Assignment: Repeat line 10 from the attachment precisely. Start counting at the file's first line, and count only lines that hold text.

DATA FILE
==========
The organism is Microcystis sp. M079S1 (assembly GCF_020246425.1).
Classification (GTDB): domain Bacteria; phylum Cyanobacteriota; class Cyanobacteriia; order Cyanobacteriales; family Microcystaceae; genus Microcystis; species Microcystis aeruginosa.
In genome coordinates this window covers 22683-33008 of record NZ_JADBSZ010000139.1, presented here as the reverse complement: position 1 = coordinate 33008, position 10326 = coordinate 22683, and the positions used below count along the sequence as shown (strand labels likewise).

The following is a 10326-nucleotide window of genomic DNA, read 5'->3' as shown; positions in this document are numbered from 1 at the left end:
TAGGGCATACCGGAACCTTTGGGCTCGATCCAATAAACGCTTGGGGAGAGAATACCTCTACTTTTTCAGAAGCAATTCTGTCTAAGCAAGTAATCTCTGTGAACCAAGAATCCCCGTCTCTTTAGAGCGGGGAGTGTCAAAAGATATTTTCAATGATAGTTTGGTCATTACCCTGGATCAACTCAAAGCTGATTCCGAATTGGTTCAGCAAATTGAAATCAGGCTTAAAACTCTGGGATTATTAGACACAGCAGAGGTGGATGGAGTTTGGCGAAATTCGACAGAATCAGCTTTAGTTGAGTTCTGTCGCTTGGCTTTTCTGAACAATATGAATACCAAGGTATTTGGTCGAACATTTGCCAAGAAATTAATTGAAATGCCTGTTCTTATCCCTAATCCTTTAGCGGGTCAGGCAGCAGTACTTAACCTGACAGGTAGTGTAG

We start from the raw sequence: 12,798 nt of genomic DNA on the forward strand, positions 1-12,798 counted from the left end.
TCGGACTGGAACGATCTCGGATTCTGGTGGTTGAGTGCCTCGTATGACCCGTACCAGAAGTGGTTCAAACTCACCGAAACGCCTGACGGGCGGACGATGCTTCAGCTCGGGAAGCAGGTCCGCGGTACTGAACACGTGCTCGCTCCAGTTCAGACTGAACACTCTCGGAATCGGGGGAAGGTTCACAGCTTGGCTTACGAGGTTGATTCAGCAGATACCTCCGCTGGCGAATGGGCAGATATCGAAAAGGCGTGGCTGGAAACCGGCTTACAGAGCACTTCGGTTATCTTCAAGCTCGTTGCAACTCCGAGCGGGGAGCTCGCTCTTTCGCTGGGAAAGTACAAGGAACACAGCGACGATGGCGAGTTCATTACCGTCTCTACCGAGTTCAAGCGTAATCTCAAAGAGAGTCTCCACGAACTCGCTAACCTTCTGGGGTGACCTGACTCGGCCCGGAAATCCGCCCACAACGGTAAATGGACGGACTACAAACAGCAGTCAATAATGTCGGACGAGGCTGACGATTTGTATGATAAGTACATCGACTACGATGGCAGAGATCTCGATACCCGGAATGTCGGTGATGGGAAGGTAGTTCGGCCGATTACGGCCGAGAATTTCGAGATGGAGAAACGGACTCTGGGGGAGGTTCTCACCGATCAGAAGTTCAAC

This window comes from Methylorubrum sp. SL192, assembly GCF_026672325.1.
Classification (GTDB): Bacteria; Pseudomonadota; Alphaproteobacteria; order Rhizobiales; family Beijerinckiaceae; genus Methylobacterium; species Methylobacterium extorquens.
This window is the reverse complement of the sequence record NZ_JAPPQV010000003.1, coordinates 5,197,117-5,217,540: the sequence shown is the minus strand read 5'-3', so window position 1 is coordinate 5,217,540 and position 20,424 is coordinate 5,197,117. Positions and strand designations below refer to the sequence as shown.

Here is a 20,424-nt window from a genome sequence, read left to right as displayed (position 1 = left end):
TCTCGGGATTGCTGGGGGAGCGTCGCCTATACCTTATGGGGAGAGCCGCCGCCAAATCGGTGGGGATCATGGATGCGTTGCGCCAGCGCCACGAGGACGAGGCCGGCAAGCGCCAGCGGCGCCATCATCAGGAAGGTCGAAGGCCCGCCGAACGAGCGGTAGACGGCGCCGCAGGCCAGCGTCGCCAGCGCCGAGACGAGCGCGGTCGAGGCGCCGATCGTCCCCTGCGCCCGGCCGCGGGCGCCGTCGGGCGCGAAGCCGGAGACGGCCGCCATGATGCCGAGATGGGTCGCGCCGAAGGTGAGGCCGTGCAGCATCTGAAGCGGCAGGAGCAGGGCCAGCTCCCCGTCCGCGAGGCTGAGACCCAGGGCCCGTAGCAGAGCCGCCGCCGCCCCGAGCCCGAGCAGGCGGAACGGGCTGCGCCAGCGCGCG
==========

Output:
This window is the reverse complement of the sequence record NZ_JAPPQV010000003.1, coordinates 5,197,117-5,217,540: the sequence shown is the minus strand read 5'-3', so window position 1 is coordinate 5,217,540 and position 20,424 is coordinate 5,197,117. Positions and strand designations below refer to the sequence as shown.